In 1976, after being awarded my BA in Graphic Design at Central School of Art & Design in London, I failed to get into the Royal College of Art. This was the first really big failure in my life and, at the time, I found it devastating, since several of my closest friends had been accepted. I spent the next few years hanging out in the RCA student common-room as much as possible, which was quite sad of me, but since these were the glory days of punk, and the college had an on-the-ball entertainment committee, I did at least get to see The Clash, The Vibrators, Jayne Country, The Jam and so on.
But I wasn’t yet ready to go out into the world, and wasn’t sure what I wanted to do there anyway. Like a lot of ex-students, I was feeling at a loose end, without clear aims, prospects or money. I cobbled together a living by working part-time in bookshops, and for want of anything else to do, signed up for a postgraduate course in animation at Central. But I didn’t like my tutors, and despised the course’s aims, which were to produce something worthy that would be of benefit to disadvantaged members of society. As far as I was concerned, I was a disadvantaged member of society.
So mostly I slunk off and did my own thing, taking photographs and printing them up in the college darkroom. And at some point during 1976 or 1977, I had a go at colour printing. You can see some of the results on this post.
I already printed from my black and white negatives, but colour was another kettle of fish entirely. Most of the pictures on this page were taken from transparencies – probably Kodachrome, but possibly Ektachrome. Either way, the process was very complicated.
In old-fashioned black and white photographic printing, the enlarger shines a beam of light first through your selected negative, then through a lens which enlarges the image, projecting it down on to a sheet of photographic paper held flat by an easel. You have knobs to fiddle with, to focus the image, and to make the enlarger head go up and down, according to how big you want the image to be. As in a manual camera, you have two main methods of controlling the exposure – adjusting the amount of time the paper is exposed to the beam of light, and adjusting the amount of light passing through the aperture of the lens by changing the F-stop.
You can also mess around with the exposure by “dodging” and “burning”. I always enjoyed this process because it felt so lo-tech, and entailed making magician-like passes with your hands over the paper during the exposure – “burning in” underexposed areas so they became darker, or “dodging” to prevent more light from reaching areas of the image that were already dark enough. Hence, you could keep someone’s face light while making their surroundings darker. But you had always to keep fluttering your hands, to avoid ending up with hard shadows on the finished image.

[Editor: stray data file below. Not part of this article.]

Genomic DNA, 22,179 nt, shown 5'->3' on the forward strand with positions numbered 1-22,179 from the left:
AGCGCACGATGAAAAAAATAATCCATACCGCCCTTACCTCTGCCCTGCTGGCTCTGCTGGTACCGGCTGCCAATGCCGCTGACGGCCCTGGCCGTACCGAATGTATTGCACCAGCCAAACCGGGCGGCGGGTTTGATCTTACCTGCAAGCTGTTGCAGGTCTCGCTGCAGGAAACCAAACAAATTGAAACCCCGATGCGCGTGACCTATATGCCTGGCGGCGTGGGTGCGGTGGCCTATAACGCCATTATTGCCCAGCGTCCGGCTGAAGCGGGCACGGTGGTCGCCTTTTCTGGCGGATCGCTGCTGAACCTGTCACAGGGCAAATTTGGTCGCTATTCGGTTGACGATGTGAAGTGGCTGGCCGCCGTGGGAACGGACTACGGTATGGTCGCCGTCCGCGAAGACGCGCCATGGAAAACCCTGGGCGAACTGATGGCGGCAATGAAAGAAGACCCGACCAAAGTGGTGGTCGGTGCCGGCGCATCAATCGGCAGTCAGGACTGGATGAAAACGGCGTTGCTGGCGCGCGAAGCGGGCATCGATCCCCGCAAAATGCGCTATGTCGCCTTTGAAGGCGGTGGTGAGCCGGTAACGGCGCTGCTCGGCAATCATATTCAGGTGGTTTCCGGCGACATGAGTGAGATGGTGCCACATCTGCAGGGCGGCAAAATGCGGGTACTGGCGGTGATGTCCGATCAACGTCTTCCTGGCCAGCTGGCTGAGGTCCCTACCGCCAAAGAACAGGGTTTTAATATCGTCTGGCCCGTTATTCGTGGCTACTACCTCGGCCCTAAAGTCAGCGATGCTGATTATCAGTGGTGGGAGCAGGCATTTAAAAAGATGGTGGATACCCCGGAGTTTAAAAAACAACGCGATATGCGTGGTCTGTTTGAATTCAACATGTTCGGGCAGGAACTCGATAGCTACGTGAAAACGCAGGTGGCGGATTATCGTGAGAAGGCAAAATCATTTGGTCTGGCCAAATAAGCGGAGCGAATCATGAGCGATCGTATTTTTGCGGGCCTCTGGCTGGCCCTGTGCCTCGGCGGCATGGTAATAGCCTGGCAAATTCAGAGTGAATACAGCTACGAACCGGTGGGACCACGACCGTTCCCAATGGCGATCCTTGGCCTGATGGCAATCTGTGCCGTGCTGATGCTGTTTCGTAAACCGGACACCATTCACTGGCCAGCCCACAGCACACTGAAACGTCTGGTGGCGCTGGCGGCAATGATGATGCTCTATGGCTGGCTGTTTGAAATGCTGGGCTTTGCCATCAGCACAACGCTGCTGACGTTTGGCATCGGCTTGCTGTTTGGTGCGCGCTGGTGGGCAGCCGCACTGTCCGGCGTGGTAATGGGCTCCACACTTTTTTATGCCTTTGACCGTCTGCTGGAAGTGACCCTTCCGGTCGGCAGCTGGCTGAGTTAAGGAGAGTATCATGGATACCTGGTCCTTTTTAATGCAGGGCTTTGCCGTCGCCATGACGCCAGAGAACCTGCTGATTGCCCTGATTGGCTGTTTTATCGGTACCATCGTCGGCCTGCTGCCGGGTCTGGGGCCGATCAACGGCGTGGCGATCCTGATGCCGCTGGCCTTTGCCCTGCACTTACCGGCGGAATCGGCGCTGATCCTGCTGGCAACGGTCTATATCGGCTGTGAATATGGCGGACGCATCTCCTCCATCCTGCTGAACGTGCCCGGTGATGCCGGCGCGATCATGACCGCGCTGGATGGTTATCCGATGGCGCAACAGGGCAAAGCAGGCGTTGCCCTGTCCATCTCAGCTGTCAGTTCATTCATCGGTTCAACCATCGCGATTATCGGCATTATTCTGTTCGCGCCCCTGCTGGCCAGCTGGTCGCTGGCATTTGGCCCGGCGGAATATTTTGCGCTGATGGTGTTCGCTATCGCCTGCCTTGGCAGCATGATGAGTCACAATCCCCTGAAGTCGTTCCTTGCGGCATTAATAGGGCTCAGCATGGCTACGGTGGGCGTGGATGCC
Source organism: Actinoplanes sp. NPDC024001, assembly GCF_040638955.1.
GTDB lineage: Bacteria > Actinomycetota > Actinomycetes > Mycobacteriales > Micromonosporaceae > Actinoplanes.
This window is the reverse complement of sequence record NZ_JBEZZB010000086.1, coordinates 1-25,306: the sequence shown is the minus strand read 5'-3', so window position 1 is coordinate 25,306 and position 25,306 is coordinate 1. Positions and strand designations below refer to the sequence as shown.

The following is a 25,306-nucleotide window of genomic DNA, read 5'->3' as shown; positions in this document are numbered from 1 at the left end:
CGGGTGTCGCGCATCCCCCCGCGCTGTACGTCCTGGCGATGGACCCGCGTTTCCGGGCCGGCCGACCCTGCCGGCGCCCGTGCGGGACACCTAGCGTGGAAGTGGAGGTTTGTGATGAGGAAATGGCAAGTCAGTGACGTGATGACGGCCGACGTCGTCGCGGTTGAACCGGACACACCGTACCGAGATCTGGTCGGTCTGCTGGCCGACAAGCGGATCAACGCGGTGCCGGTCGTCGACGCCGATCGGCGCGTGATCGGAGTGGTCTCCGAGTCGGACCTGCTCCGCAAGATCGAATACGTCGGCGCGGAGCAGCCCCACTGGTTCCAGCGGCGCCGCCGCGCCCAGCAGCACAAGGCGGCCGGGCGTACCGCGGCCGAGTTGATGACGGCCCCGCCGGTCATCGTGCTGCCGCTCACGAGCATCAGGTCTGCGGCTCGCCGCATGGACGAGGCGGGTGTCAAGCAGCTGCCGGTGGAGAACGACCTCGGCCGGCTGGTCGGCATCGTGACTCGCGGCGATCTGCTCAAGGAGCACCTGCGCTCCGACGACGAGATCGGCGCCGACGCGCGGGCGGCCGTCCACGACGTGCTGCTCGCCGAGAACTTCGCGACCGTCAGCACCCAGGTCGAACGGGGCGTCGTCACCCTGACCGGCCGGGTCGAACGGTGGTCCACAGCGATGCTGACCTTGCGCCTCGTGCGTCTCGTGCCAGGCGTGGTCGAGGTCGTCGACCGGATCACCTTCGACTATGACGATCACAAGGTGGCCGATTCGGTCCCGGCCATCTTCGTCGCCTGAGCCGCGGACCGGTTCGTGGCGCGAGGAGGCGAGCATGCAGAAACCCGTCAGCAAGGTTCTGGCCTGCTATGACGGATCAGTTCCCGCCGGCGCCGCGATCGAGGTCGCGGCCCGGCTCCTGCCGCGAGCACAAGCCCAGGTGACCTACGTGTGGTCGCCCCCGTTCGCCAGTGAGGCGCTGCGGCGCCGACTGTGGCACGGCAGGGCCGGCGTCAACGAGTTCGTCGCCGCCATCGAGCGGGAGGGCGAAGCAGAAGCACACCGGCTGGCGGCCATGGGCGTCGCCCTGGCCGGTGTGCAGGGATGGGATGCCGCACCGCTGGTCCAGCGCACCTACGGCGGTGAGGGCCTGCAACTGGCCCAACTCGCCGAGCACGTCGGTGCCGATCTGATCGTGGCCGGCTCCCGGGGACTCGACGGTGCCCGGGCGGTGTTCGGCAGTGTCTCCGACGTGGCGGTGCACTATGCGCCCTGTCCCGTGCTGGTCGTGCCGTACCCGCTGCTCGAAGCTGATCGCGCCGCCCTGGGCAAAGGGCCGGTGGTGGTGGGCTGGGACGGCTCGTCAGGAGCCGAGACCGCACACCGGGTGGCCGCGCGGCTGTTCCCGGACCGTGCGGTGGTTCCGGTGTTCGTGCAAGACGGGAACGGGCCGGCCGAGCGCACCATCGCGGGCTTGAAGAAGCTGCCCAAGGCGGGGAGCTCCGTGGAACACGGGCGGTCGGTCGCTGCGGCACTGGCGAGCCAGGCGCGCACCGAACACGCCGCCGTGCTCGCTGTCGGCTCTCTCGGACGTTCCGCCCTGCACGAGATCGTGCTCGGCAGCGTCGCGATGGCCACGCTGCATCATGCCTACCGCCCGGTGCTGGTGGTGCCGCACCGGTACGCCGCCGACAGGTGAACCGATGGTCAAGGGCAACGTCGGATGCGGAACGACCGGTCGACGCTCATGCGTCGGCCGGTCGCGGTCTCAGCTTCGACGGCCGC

All the photographers I knew had cobbled together their own “dodging” instruments from wire, bits of cardboard and masking tape, or whatever else was at hand, so you ended up with a range of miniature spatula-type tools to interpose between the lens and the paper. Once, when I wanted to simulate the effect of smoke in a portrait I’d taken of Ray Bradbury holding a copy of Fahrenheit 451, I played around with a tuft of cotton wool – and yes, it really did end up looking like smoke.
While printing black and white photographs, you could use a red safelight to see what you were doing. But colour printing required TOTAL DARKNESS. After you’d exposed your image, and before you could switch the light back on, you had to seal the paper in a drum. You then had to keep rotating this while adding and subtracting a great many different chemicals for very precise amounts of time. And you couldn’t look at the prints while they were developing, so it was all quite hit-and-miss – or at least it was for someone non-scientific like me. To this day, I’m astonished that I managed to get any results at all. I tip my hat to the younger me.
In many of the original transparencies or negatives of the pictures reproduced here, there was detail in the shadows or highlights that hasn’t shown up in the prints. Some of them are too contrasty, and in others I got the colour balance wrong. These days, of course, all it takes is a digital tweak via iPhoto or Acorn, and Bob’s your uncle; I tweaked a couple of pictures to show you. But the colour in prints made from Kodachrome (or Ektachrome) is very rich and saturated, much richer than that in prints made from colour negative film.